Are the bankers poised for a return to the glory days? Ireland's disgraced institutions are on the road to rehabilitation. The days of token punishment are ending. Less than five years after the guarantee, bankers are back in the saddle.
The successors to their deposed brethren are on a roll. Never has it been more apparent than in recent weeks exactly where the balance of power lies in the phoney battle between Government and bankers.
A full 10 days after the release of the Anglo Tapes Michael Noonan had finally written to the surviving banks' bosses, asking them to retain records relevant to the approaching banking inquiry. The Government had woken up, realising that a banking inquiry might just need to hear similar conversations and examine similar documents buried in other banks.
The slow government response was pathetically tepid in tone. Noonan apologetically asked the increasingly confident bank chiefs if he might "remind" them "of the importance of the retention and maintenance of such records". The minister's rhetoric was feeble.
He went on, equally weakly, to "request" that the bankers "take all necessary steps to ensure that all records. . . are preserved in order to be available to the anticipated inquiry".
The bankers dismissively batted back the minister's missive. Archie Kane, the bonus-drenched governor of the Bank of Ireland with a less than distinguished career at Lloyds, replied nonchalantly that he had "noted" the correspondence.
He swatted away the minister's lame "request", confirming that the "bank will take such steps as we reasonably can to retain and maintain records reasonably believed to be within the remit of the anticipated inquiry".
It was a polite two fingers to Noonan. Archie and his colleague, Bank of Ireland boss Richie Boucher, but not the minister, will decide which documents are relevant to the inquiry. The other bankers replied in similar, if slightly less brazen, vein. Nearly all qualified their responses, saying that they would do as requested "as far as possible".
The mind boggles. The accused in the banking inquiry are telling the court that they will select the evidence against themselves!
Michael Noonan should have despatched a hit squad of forensic accountants into all the banks the day that the Anglo Tapes story broke. They should have seized all relevant documents for the ill-fated probe.
They should still be squatting in AIB's Ballsbridge Bank Centre with chairman David Hodgkinson and be shadowing Archie Kane and Richie Boucher in Bank of Ireland's Baggot Street headquarters.
Nor will Archie and David be shivering in their shoes at another episode of Noonan's grandstanding last Tuesday. The minister announced that banks and other financial outfits will now be "named and shamed" when the Financial Services Ombudsman has upheld at least three complaints against them.
Big deal: no fines, no charges, simply "named and shamed". The press release was laughable as a piece of macho posturing. The world knows that these guys are impossible to shame. What a damp squib.
The Government is far from thumping the table at the two plutocrats. Government policy is to foster and cherish Archie and David.
Not only is the Cabinet approving their obscene part-time pay levels (each individually dwarfing Noonan and Kenny's salaries combined), they are featherbedding the banks themselves.
It is government policy to give AIB and Bank of Ireland their heads. Government wants to create a duopoly, quaintly spun as a lofty strategy of two "pillar banks". The departure of foreign banks from our shores has panicked the Government into recreating the old cartel. Bank of Ireland and AIB are being given a free run. The most predictable consequence of this cartel will be another concerted assault on Ireland's depositors. Cyprus has shown us that no one is safe.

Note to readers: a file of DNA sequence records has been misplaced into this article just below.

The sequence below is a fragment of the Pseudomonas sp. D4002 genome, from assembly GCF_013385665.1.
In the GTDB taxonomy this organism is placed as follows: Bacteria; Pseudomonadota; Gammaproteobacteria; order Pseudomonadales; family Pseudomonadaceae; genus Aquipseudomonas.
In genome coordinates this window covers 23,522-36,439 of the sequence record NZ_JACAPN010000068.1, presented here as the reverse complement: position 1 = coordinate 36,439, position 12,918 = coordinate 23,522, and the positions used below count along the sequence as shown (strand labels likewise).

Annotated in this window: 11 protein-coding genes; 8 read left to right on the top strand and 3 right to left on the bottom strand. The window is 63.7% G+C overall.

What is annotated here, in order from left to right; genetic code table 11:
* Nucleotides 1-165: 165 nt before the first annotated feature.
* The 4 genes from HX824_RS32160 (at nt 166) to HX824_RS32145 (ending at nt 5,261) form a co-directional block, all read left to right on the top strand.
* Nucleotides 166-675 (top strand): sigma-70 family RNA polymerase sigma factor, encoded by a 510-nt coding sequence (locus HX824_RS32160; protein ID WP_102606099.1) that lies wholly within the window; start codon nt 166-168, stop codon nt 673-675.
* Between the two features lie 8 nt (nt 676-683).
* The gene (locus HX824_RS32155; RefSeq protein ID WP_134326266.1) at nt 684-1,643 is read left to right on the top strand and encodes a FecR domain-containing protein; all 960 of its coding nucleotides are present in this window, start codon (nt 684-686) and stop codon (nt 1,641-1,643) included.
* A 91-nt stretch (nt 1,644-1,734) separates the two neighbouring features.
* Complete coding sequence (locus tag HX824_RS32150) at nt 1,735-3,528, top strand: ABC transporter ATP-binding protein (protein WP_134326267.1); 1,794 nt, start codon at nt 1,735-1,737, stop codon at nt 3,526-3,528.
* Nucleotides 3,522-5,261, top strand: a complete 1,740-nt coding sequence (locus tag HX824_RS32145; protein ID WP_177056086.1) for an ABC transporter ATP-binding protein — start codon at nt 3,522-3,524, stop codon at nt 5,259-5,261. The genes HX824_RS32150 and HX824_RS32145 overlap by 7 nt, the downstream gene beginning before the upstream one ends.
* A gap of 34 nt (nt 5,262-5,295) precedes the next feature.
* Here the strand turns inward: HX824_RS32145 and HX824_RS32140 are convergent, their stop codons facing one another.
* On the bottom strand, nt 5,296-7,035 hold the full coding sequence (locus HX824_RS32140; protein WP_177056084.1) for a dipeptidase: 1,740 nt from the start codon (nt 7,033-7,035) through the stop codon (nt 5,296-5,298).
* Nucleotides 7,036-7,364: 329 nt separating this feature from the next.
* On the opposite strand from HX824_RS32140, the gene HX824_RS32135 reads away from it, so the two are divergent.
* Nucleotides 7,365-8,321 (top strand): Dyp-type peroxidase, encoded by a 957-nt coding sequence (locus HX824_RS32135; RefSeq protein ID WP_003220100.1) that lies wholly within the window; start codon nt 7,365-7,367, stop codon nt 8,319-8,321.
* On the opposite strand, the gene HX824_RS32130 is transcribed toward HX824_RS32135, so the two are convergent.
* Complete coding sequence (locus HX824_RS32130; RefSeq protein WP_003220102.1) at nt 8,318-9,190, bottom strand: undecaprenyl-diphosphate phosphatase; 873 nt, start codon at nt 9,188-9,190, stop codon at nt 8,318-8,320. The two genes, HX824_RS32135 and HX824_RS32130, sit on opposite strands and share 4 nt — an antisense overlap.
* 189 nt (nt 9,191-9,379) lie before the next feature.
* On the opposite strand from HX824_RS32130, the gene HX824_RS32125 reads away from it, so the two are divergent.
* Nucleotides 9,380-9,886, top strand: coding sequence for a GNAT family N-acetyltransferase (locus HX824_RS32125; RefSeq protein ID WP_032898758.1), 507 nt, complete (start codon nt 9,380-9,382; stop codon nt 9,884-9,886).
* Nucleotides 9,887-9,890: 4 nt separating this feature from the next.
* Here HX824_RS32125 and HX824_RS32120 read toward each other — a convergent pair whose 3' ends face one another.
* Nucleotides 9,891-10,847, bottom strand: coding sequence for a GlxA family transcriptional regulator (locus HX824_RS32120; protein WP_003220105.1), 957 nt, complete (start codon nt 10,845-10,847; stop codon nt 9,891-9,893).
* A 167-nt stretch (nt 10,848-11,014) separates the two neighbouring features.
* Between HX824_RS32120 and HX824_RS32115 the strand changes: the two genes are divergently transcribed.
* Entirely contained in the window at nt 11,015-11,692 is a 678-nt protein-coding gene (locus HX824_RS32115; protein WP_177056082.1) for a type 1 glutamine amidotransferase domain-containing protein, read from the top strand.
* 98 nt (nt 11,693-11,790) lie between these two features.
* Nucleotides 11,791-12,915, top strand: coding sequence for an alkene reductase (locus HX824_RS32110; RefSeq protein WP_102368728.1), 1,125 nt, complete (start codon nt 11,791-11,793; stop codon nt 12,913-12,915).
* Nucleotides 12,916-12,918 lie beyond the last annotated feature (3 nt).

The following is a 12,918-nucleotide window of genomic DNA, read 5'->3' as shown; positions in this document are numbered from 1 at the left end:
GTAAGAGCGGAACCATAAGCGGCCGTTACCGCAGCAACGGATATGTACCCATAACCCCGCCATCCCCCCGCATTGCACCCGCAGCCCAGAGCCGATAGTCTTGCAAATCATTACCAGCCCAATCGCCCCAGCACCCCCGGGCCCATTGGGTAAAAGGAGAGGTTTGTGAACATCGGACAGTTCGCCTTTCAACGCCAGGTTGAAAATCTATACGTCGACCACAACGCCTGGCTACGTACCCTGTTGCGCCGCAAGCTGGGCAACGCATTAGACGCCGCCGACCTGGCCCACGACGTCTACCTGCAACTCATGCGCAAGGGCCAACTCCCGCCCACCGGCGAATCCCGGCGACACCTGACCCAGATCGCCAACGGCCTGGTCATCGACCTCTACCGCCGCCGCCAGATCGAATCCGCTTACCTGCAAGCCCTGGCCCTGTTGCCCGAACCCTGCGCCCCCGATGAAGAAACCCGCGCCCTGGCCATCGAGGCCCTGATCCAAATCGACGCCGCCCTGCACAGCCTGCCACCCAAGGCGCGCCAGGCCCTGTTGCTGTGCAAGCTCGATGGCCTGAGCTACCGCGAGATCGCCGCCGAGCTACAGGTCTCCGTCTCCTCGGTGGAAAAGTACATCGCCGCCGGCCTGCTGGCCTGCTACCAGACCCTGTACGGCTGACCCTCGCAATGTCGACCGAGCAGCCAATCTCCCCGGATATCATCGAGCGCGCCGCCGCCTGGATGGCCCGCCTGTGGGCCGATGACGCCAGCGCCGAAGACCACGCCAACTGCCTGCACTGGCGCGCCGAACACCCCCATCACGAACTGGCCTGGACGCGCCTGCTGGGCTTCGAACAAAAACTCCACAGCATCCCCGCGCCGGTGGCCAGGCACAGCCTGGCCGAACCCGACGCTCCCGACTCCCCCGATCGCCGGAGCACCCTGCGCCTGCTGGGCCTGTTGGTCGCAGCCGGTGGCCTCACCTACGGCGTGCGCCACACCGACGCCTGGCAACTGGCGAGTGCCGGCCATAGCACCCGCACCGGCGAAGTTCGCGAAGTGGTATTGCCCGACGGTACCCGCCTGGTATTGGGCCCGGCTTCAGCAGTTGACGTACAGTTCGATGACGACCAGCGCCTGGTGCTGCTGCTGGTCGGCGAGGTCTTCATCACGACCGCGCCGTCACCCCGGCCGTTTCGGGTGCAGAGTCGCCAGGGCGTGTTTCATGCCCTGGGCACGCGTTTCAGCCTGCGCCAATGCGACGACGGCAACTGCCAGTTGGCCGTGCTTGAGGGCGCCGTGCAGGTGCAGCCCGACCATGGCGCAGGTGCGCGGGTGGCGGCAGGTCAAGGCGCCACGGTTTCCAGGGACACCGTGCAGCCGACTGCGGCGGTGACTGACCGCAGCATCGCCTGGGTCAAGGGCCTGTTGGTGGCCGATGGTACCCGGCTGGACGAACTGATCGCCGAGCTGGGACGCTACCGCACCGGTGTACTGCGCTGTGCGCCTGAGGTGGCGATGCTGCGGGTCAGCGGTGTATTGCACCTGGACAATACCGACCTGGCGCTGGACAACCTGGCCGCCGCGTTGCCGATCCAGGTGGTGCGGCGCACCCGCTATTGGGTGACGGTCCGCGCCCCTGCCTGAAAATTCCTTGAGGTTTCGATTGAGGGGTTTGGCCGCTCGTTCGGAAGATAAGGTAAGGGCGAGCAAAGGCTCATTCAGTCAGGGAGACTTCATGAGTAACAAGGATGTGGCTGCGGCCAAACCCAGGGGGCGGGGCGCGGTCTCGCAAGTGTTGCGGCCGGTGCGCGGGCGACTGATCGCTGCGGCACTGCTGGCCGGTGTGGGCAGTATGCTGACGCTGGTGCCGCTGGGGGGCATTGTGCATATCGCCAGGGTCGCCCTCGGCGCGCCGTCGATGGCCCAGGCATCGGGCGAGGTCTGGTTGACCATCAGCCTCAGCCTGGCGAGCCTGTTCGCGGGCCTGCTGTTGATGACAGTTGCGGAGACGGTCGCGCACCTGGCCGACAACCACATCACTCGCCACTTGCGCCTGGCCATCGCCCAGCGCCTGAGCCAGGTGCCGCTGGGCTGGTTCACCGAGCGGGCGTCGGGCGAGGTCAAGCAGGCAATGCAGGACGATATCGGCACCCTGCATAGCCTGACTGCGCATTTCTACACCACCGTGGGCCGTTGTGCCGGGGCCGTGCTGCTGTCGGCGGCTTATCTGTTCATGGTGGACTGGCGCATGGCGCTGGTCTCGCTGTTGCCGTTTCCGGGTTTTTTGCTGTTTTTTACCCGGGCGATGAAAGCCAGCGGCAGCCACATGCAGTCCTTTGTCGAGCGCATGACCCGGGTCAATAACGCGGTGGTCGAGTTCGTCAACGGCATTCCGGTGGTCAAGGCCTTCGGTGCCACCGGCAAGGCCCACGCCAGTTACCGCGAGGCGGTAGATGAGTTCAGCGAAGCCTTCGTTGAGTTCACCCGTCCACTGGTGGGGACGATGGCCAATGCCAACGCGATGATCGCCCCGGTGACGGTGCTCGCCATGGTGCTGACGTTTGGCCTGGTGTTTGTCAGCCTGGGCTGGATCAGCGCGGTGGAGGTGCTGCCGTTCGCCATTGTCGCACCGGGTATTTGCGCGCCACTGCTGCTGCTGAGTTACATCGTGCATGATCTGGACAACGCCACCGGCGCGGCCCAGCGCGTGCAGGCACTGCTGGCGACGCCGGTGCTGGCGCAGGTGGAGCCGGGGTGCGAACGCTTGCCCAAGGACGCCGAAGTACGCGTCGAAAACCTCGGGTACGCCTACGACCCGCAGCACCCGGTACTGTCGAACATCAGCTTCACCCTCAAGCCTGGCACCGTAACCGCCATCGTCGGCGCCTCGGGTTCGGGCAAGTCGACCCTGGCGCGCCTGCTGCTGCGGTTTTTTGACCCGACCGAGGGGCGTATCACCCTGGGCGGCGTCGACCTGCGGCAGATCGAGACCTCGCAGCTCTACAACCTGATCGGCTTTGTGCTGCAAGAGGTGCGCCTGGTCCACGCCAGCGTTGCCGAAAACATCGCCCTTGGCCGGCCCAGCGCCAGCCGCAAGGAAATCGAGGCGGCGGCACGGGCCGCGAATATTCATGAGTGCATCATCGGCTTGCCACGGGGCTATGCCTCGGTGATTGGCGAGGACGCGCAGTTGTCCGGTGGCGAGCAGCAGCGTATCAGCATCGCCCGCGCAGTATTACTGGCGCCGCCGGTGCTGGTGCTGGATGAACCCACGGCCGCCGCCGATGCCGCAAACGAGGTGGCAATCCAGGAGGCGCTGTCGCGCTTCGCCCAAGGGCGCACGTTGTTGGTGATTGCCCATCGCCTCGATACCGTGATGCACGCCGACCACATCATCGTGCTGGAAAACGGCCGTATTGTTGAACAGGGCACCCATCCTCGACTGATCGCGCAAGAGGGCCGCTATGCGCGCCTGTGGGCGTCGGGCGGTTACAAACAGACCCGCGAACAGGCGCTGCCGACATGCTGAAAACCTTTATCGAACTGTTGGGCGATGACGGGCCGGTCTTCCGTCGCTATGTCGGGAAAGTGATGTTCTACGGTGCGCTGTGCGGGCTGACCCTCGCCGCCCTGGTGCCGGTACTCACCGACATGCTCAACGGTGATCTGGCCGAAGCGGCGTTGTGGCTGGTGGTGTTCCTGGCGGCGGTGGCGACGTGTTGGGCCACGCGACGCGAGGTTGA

Depositors will not be the only victims of the resurgence of the ancien regime. Householders are back in the front line. At the end of the summer Dail session the famous Dunne judgement was legislated for.
Now bankers have been given back the power of eviction. They will use it opportunistically, as they wish, not on the instructions of the Government. For them, repossession is another weapon on the ruthless, but rapid, return to former glories.
We are now in the middle of a full-blooded mortgage-arrears crisis. Who is in the saddle there? Last week's revelations that the number of mortgage arrears is rising was a shock. Fools that we are, did we not believe the yarn that the authorities had ordered the bankers to deal with the crisis? Were they not committed to meeting strict targets?
Of course they were. Unfortunately, their promises were couched in meaningless language. Solutions were tied up in deliberately vague words like "sustainability". The result is that bankers, not the Government, are dictating the mortgage-arrears agenda.
The mortgage figures were bad, but even they are an underestimate. The banks alone know how many elderly parents are now paying off their children's delinquent mortgages. How many more of the seemingly solvent young borrowers are being kept afloat by the older generation?
Tens of thousands could be added to underlying mortgage arrears numbers if the banks released figures on the intergenerational transfer of wealth. Of course they will refuse, at least until they have bled the grannies of Ireland dry.
The result of the looming mortgage doomsday will be another recapitalisation of the shaky 'pillar' banks. That day of doom will mark the final restoration of the old guard, of the old ways and the humiliation of a Government that has bowed the knee to the bankers.
Shane Ross is the author with Nick Webb of 'The Bankers: How the Banks Brought Ireland to its Knees' published by Penguin Books Ltd, €13.35